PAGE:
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Feature Article: Music and the Learning Process
Resource Spotlight: Say, Sing, & Sign Video Series
Success Story of the Month: Katia, daughter of Dawn and Sam
Recognition and Appreciation
Reader Contributions
Fall 2001
 Feature Article

Music and the Learning Process

Research tells us that exposure to music enhances language development, spatial reasoning skills, socialization, and motivation to communicate. Common sense suggests that music and rhythm play an important role in memory and recall. Think for example about the familiarity of advertising jingles, even ones that you haven't heard for years. Without fail, if I ask a group of people to sing the Campbell's Soup jingle, several people will quickly start singing 'mmm mmm good, mmm mmm good….' Similarly, if you have a favorite song from many years back, chances are that hearing this song will evoke vivid memories of times gone by.

A medical school professor from the East Coast was recently honored by her students and peers for her unique teaching style that incorporates music and rhythm. This particular professor teaches a rather dry subject that most medical students are required to take. Instead of the usual boring methods of lecturing and encouraging students to memorize information, this professor sings and chants songs and rhymes with her students in an effort to cement the learning. Students report that they continue to easily remember the details taught in her classes years after they've graduated (Reported in The Oregonian, Sunday May 27, 2001).

When you attend a SmallTalk Workshop, you will re-learn a variety of modified children's songs and rhymes that will provide you with an opportunity to practice your new Sign Language vocabulary. Workshop participants regularly tell us that incorporating music into the learning environment helps them learn the Signs and gives them a tool to practice at home. Incorporating songs and rhymes into the learning environment also provides a more engaging environment for adults and children. With few exceptions, fussy babies will quiet when the adults begin to sing and sign. For more information on the benefits of music, click on the following links:

Why Teach with Music?
Why Music?
More of the Brain Used When Making Music
Music Makes You Smarter

 Resource Spotlight

This month our resource spotlight is on the Say, Sing, & Sign Video Series. Children love the videos in this series! Each video offers clear demonstrations of Signs followed by a variety of entertaining songs, providing you and your child with a fun way to learn and practice new Signs. Before you know it you will be singing and signing along in American Sign Language! Each $14.95 video provides 40-45 minutes of instruction on a specific topical area, such as animals, colors and nursery rhymes. To order these videos, click here or contact us.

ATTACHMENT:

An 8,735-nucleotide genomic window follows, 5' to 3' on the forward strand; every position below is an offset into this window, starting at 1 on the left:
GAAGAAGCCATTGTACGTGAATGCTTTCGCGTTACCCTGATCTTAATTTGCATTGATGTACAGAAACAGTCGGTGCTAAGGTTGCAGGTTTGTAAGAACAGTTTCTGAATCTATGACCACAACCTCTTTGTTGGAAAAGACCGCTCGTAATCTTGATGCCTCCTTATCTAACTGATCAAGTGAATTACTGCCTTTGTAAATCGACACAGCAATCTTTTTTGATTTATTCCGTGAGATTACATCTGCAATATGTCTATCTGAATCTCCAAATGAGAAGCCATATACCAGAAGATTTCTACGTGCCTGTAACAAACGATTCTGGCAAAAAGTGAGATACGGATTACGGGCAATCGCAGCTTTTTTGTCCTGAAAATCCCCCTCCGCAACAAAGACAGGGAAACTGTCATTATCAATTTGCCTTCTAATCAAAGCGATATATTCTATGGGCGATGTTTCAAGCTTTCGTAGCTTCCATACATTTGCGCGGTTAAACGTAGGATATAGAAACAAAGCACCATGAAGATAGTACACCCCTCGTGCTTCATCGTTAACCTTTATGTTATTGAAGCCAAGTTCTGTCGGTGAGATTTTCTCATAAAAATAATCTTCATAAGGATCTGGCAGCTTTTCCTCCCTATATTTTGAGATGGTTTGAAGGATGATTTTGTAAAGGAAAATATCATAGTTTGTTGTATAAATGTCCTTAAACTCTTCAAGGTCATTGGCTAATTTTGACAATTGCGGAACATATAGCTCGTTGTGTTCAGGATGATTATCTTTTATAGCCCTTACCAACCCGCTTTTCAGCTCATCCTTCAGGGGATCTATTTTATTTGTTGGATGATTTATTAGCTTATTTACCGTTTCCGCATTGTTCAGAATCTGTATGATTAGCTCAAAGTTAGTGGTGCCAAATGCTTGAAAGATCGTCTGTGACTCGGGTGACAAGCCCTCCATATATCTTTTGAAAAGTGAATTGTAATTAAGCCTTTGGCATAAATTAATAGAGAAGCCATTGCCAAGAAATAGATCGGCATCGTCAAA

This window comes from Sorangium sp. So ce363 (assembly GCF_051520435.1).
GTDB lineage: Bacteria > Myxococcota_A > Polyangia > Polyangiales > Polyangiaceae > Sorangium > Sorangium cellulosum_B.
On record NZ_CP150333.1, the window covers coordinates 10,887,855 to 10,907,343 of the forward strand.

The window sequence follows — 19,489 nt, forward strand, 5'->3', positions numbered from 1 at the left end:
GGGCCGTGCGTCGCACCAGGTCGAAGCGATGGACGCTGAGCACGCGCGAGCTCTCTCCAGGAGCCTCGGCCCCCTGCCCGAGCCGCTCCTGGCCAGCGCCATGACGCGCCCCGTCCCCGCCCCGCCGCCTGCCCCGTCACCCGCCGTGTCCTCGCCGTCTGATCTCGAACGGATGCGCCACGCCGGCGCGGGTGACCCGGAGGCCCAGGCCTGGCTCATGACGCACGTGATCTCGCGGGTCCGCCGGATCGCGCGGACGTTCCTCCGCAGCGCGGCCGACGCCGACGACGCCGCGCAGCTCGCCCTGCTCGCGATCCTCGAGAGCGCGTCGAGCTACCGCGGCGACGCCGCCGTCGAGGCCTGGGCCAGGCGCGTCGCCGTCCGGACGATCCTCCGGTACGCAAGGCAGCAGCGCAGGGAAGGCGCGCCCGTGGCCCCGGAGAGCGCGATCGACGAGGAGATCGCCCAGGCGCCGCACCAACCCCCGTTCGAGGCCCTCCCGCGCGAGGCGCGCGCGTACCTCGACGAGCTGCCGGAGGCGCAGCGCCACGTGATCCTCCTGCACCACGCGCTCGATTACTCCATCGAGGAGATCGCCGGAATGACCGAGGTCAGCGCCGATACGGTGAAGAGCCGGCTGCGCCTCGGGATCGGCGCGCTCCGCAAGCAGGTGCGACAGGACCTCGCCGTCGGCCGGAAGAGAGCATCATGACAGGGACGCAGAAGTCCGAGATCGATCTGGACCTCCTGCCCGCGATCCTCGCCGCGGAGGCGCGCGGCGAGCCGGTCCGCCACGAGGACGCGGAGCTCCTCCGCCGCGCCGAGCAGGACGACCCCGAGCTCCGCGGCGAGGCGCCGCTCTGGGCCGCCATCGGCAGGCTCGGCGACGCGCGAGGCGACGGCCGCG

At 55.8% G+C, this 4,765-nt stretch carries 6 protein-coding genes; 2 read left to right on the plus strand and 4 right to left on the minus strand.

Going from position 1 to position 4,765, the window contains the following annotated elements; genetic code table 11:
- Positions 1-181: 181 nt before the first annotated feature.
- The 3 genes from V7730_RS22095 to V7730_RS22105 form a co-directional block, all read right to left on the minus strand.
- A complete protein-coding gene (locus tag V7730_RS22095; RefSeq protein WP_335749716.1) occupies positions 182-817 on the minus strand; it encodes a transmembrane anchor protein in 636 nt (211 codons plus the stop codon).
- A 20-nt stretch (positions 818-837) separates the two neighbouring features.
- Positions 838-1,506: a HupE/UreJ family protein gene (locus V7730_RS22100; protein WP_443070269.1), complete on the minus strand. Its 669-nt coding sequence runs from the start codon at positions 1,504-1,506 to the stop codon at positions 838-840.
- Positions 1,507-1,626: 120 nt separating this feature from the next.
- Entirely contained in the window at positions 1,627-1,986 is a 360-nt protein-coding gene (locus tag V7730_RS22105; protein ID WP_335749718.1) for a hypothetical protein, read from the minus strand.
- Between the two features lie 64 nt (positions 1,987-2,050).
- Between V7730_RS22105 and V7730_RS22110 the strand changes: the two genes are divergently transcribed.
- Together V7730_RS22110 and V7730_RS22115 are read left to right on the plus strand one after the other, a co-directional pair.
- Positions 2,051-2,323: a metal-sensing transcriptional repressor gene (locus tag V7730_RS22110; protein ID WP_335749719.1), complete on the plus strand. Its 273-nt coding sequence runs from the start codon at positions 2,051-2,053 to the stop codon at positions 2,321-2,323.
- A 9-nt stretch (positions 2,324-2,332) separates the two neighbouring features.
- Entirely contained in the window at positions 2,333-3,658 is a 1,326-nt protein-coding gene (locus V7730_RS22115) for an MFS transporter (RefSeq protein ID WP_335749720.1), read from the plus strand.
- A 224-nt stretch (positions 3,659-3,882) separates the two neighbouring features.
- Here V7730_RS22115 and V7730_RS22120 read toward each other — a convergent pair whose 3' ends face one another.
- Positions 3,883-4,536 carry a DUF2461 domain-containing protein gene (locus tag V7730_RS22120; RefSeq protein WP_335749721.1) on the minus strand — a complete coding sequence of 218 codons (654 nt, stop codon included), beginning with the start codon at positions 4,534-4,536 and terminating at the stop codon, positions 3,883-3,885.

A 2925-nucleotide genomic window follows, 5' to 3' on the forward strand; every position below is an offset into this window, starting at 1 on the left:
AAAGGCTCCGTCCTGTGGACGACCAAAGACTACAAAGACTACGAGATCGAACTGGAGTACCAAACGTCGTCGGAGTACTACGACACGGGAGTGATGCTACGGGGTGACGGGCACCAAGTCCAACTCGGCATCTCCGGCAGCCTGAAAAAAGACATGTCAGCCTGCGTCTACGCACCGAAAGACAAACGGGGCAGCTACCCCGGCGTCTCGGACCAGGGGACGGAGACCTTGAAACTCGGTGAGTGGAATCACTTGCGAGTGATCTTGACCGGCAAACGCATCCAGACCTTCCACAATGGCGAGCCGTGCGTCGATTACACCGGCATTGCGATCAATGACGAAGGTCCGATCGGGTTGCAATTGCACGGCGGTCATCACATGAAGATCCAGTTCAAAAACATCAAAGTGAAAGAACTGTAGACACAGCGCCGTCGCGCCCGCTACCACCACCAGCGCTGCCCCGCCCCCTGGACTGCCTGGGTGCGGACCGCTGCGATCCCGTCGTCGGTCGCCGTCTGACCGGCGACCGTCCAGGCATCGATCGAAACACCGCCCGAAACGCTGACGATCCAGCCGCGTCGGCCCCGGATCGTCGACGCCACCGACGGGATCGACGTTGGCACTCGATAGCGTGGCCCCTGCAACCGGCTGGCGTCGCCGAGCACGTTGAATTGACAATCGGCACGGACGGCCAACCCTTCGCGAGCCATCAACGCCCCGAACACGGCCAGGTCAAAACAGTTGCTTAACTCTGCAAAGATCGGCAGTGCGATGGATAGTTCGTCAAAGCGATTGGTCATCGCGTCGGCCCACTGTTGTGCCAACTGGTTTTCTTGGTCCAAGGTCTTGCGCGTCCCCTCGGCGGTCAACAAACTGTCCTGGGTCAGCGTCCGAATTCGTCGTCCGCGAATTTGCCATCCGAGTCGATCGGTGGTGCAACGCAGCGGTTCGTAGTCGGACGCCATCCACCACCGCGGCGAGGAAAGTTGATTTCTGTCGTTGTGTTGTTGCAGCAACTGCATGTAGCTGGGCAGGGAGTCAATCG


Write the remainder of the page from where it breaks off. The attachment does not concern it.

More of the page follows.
Success Story of the Month

Katia, daughter of Dawn and Sam

We started casually signing to Katia when she was four months old and started signing more consistently when Katia was six months old. Katia started using her first signs between seven and eight months. Her first sign was 'more,' or her version of 'more.' By 12 months Katia had a 25 word ASL vocabulary. By 14 months she had a 35-40 word ASL vocabulary in addition to several verbal words. At this stage she could regularly sign her food and beverage requests. She would wake up in the morning and sign to us what she wanted for breakfast. When she woke up crying in the middle of the night, she would sign to us that she was thirsty for water.

By 18 months Katia had a verbal vocabulary of 140-150 words (yes, we kept track…). At this stage, when she had difficulty pronouncing a new word verbally, she would hold out her hands and say 'help mommy,' so that I would show her the sign. At this stage she also used signs when we couldn't understand a word that she had repeated several times verbally. Katia continues to be highly verbal, but she seems to enjoy adding new signs to her vocabulary for fun! On August 29, 2001 Katia's story was featured on News Channel 8.

 Recognition and Appreciation

Thank you to Jill Smith of The Oregonian, for writing such a wonderful feature story on Infant/Toddler Sign Language for the August 16, 2001 Washington County Family Page.

Thank you to Cathy Rozinek from Providence Health System for the referral to Jill Smith of The Oregonian.

Thank you to Stephanie Stricklan and 'Ken the Camera Man' for such a wonderful job capturing Katia on film doing her Signs--We will treasure the experience!

Thank you to Elaine from Albina Head Start for inviting me to your Teachers' Inservice Training.

Thank you to family, friends and clients for all of your enthusiasm and support during this exciting time of great media coverage!

 Reader Contributions

Contact us
if you would like to suggest an idea for a future feature article or if you would like to contribute your own success story.

SmallTalk Learning   Portland, OR   Phone: 503.223.5622   Email:info@SmallTalkLearning.com
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